One typical shopper may enter a shopping mall with a predetermined idea of what he or she wishes to purchase. Another shopper may pass through the mall to browse the latest styles of clothing. Yet a third shopper may go to the mall simply to enjoy the atmosphere. Each shopper is on a journey of sorts to fulfill their desires, whether that means actually buying something or just looking around for potential future purchases. The mall tries to offer something of interest to every potential shopper. Guterson says that each shopper is like a pilgrim on some kind of mecca. However, what these shoppers may not realize is that by going to todays malls, they are actually missing out on opportunities to build a sense of community. After his experience at the Mall of America, journalist and novelist David Guterson realized that The mall exploits our acquisitive interests without honoring our communal requirements, our eternal desire for discourse and intimacy, needs that until the twentieth century were traditionally met in our marketplaces but that are not met at all in giant shopping malls, (Guterson p. 452).
In 1993, on assignment for Harpers magazine, David Guterson spent a week in the recently opened Mall of America near Minneapolis, MN. During his stay there he pondered the question: How is the Mall of America part of America? The first thing that Guterson notices is the vast, expansive nature of the mall. After having observed some of the shoppers, Guterson concluded that despite the malls expansiveness, it elicited claustrophobia, sensory deprivation, and an unnerving disorientation, (Guterson p. 452). According to Guterson, these feelings lead to a sense of isolation, away from any kind of community that encourages socialization. Guterson believes that the desire to fulfill these communal requirements is intrinsic to human nature and the shopping mall is only a hindrance to this goal.
Guterson describes the Mall of America as monolithic and imposing in the manner of a walled city and exuding the ambience of a monstrous hallucination to explain how easy it would be for one to get lost inside. It seems that this idea of getting lost in the shopping mall was a deliberate attempt by the mall owners to keep customers inside for as long as possible. Guterson notices that clocks and windows have been purposely omitted from the malls design so as not to distract the shoppers psyche. The very existence of the mall appears to be a grand scheme to entrap as many potential customers as possible, and to slowly loosen their grips on their wallets. After losing themselves to the alternate reality of the mall, shoppers have now been isolated from their community.
While Guterson acknowledges that it is completely normal for humans to be attracted to the buying and selling that takes place at any commercial center, he also says that it is important combine the shopping with socialization. This combination would be Gutersons ideal shopping experience. Guterson explains that in early human history, places of commerce such as the Persian bazaars and the Greek agoras were home to such experiences. They were places where humanity is temporarily in ascendance, a palette for the senses, (Guterson p. 453). Guterson also points out that these Persian bazaars and Greek agoras adhered to certain values that placed some restrictions on the shopping experiences of their customers.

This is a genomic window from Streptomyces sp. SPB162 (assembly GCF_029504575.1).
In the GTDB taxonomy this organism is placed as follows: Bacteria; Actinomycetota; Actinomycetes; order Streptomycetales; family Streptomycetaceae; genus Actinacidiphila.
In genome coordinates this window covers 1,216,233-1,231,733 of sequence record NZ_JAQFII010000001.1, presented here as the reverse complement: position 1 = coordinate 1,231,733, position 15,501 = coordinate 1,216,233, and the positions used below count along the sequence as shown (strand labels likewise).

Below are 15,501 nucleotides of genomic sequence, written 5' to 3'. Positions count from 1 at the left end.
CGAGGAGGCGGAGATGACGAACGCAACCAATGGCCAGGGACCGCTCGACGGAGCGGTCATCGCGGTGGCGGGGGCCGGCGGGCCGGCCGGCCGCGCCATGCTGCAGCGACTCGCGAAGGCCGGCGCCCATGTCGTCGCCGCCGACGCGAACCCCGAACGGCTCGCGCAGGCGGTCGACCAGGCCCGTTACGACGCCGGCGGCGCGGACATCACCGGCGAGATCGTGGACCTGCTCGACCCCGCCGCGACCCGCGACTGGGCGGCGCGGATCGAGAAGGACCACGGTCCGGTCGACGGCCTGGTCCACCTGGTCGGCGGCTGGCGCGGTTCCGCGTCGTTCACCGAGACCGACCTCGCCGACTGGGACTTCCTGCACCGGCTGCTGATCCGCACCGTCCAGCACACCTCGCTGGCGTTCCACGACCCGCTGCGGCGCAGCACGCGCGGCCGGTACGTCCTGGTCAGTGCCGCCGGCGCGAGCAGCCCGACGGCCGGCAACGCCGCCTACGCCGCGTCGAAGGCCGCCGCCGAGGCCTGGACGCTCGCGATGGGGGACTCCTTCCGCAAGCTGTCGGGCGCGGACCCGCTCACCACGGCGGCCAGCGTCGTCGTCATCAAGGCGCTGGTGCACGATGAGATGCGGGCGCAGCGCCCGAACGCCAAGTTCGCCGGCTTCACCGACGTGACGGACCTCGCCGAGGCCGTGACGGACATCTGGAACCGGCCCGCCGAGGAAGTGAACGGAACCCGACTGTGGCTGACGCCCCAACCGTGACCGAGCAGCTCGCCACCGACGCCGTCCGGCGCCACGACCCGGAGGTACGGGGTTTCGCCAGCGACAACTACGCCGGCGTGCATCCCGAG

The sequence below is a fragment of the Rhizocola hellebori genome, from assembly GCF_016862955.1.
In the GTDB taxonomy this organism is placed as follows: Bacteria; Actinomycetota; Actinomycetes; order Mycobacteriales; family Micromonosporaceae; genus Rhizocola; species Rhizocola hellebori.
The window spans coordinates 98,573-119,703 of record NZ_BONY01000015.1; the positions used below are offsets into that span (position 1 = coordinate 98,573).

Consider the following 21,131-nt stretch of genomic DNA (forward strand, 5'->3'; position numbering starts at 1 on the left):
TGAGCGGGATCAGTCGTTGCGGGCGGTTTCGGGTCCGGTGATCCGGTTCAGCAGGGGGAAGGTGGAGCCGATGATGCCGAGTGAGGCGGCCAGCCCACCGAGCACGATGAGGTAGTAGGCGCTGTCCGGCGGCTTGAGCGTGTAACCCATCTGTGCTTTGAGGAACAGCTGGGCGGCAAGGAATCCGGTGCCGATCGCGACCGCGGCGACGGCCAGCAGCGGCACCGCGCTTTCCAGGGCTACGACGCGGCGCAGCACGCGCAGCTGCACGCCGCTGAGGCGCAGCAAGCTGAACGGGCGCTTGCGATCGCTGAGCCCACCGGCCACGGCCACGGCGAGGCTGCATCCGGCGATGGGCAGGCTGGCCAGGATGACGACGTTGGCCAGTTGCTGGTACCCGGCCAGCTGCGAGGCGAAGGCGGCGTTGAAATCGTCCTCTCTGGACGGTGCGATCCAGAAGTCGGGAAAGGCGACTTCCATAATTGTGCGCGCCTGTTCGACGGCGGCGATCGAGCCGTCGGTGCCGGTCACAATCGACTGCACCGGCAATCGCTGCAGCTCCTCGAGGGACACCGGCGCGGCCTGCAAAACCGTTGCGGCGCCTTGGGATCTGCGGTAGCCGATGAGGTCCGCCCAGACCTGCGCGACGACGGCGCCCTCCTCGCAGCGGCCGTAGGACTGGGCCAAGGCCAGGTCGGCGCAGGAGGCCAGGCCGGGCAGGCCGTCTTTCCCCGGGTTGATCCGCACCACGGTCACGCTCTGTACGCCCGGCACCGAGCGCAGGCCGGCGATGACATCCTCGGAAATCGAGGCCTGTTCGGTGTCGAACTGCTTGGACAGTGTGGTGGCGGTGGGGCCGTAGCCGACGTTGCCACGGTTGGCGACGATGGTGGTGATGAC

One such example that Guterson provides is that religious people were often told to be time efficient with their shopping in order to prevent any pleasurable attachment to the act of shopping itself—people at the time believed shopping for pleasure could erode their purity of spirit, (Guterson p. 453). Guterson says that the Mall of America, for example, was never built with community needs in mind. With all its social amenities, it was intended to bring together people all kinds of people for the sole purpose of liberating them from their working life while deliberately discouraging socialization. This view is enhanced by the malls general managers words: I believe there is a shopper in all of us, (Guterson p. 453) featured in the promotional video, There is a Place for Fun In Your Life.
Guterson believes that the Mall of America is only a part of America as a fantasy world overseen by wealthy mall owners looking to inspire psychological addiction or to elicit in visitors a catatonic obsession with the malls various hallucinations, (Guterson p. 456). Guterson envisions a time in the near future when all places of commerce will be devoid of any type of community or socialization.
As described by Guterson, the Mall of America is simply a tourist attraction. The isolation caused by and lack of a sense of community in the mall serve to attract only those people who have forsaken such things in favor of pleasure. However, Guterson fails to acknowledge that some socialization does occur in shopping malls. Saying that no socialization occurs in the mall would be denying that many people go to the mall just as a way of getting together with their friends and family.
If this were not so, then many of these people would quickly get bored of the shopping experience. The need to socialize with other people is inherent to human nature. Though he does not directly say this, Guterson implies this point throughout his essay. Otherwise, why would he argue that todays marketplaces lack the means by which people can socialize? Though Gutersons essay succeeds in explaining the feeling of being lost in a shopping mall and how mall owners take advantage of this feeling, his seemingly contradictory ideas about the socialization and community in the mall hamper the overall effectiveness of his essay.
Guterson, David. The Mall as Prison. Writing and Reading Across the Curriculum. Ed. Laurence Behrens and Leonard J. Rosen. New York: Pearson Longman, 2008. 450-457.